The perception of impending separation or rejection, or the loss of external structure, can lead to profound changes in self-image, emotion, thinking and behavior. Someone with borderline personality disorder will be very sensitive to things happening around them in their environment. They experience intense abandonment fears and inappropriate anger, even when faced with a realistic separation or when there are unavoidable changes in plans. For instance, becoming very angry with someone for being a few minutes late or having to cancel a lunch date. People with borderline personality disorder may believe that this abandonment implies that they are “bad.” These abandonment fears are related to an intolerance of being alone and a need to have other people with them. Their frantic efforts to avoid abandonment may include impulsive actions such as self-mutilating or suicidal behaviors.

Unstable and intense relationships.

People with borderline personality disorder may idealize potential caregivers or lovers at the first or second meeting, demand to spend a lot of time together, and share the most intimate details early in a relationship. However, they may switch quickly from idealizing other people to devaluing them, feeling that the other person does not care enough, does not give enough, is not “there” enough. These individuals can empathize with and nurture other people, but only with the expectation that the other person will “be there” in return to meet their own needs on demand. These individuals are prone to sudden and dramatic shifts in their view of others, who may alternately be seen as beneficient supports or as cruelly punitive. Such shifts other reflect disillusionment with a caregiver whose nurturing qualities had been idealized or whose rejection or abandonment is expected.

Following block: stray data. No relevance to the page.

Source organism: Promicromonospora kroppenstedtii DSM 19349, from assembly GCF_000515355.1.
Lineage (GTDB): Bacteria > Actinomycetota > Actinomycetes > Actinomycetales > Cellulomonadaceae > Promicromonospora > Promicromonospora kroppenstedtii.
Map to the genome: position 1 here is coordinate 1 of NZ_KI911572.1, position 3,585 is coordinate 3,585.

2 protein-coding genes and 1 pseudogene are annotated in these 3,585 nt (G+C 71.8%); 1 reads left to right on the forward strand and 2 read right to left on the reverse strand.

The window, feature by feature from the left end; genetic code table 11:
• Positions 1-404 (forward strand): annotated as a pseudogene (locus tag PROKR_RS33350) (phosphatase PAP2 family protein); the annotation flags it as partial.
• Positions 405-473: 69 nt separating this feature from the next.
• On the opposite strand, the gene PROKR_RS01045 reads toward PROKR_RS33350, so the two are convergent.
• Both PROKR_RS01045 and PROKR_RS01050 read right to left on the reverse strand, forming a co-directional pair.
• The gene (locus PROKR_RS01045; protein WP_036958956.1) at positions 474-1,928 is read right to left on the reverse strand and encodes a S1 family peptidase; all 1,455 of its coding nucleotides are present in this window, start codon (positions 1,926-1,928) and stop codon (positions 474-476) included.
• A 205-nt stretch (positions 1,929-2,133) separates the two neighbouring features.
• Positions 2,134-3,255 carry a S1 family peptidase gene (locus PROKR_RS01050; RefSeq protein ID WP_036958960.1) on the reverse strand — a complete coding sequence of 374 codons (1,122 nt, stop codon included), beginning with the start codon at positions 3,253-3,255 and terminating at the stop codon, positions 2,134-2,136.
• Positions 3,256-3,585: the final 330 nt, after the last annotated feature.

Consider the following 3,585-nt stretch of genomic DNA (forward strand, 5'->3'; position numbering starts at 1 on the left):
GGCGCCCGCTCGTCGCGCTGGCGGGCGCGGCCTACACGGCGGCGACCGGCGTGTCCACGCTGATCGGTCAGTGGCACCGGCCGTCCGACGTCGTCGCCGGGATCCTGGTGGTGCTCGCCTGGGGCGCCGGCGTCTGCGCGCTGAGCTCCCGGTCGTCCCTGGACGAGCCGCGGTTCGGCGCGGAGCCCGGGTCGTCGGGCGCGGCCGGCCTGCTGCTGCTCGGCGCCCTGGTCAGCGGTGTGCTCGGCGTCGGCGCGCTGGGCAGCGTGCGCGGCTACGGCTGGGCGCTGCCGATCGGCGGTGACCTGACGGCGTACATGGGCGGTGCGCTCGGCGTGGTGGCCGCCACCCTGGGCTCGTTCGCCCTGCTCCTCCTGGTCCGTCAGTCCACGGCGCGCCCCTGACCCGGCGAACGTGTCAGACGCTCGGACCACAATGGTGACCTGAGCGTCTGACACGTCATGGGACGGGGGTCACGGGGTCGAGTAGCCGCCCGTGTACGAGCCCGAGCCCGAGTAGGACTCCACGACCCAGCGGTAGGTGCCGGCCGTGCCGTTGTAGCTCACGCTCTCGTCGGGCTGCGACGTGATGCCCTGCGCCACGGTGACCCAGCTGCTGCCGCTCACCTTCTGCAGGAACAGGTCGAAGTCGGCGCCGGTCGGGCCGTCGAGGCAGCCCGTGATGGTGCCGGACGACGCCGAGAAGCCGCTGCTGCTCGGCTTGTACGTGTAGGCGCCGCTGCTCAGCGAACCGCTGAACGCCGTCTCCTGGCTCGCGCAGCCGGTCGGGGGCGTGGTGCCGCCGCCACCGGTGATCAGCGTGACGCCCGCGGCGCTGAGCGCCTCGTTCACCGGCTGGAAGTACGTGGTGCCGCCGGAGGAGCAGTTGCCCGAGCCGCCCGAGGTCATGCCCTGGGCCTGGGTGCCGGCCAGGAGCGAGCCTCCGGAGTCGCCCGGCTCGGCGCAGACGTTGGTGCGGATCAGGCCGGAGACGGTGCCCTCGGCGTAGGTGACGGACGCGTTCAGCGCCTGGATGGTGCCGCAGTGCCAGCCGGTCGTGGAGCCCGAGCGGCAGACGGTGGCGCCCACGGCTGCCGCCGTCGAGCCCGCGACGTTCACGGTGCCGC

Identity disturbance.

There are sudden and dramatic shifts in self-image, characterized by shifting goals, values and vocational aspirations. There may be sudden changes in opinions and plans about career, sexual identity, values and types of friends. These individuals may suddenly change from the role of a needy supplicant for help to a righteous avenger of past mistreatment. Although they usually have a self-image that is based on being bad or evil, individuals with borderline personality disorder may at times have feelings that they do not exist at all. Such experiences usually occur in situations in which the individual feels a lack of a meaningful relationship, nurturing and support. These individuals may show worse performance in unstructured work or school situations.